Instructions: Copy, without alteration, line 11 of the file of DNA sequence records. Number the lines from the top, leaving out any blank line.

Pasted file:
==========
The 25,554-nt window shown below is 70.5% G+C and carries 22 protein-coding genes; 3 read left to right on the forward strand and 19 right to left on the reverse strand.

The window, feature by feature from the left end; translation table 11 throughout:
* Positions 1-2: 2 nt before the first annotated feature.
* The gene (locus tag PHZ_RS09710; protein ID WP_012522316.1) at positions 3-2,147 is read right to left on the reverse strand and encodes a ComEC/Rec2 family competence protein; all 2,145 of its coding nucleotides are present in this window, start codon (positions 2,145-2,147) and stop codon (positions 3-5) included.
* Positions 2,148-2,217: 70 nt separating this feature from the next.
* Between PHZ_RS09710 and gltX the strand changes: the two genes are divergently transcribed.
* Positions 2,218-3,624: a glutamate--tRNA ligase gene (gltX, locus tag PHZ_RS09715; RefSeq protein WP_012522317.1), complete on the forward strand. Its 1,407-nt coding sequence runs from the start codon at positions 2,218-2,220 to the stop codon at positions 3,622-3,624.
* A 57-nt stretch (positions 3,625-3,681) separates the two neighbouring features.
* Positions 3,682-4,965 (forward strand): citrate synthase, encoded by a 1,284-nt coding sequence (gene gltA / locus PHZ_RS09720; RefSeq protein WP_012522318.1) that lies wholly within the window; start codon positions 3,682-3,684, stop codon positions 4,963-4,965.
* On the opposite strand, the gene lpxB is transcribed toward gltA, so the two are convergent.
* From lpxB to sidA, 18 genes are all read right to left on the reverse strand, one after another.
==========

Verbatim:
* From lpxB to sidA, 18 genes are all read right to left on the reverse strand, one after another.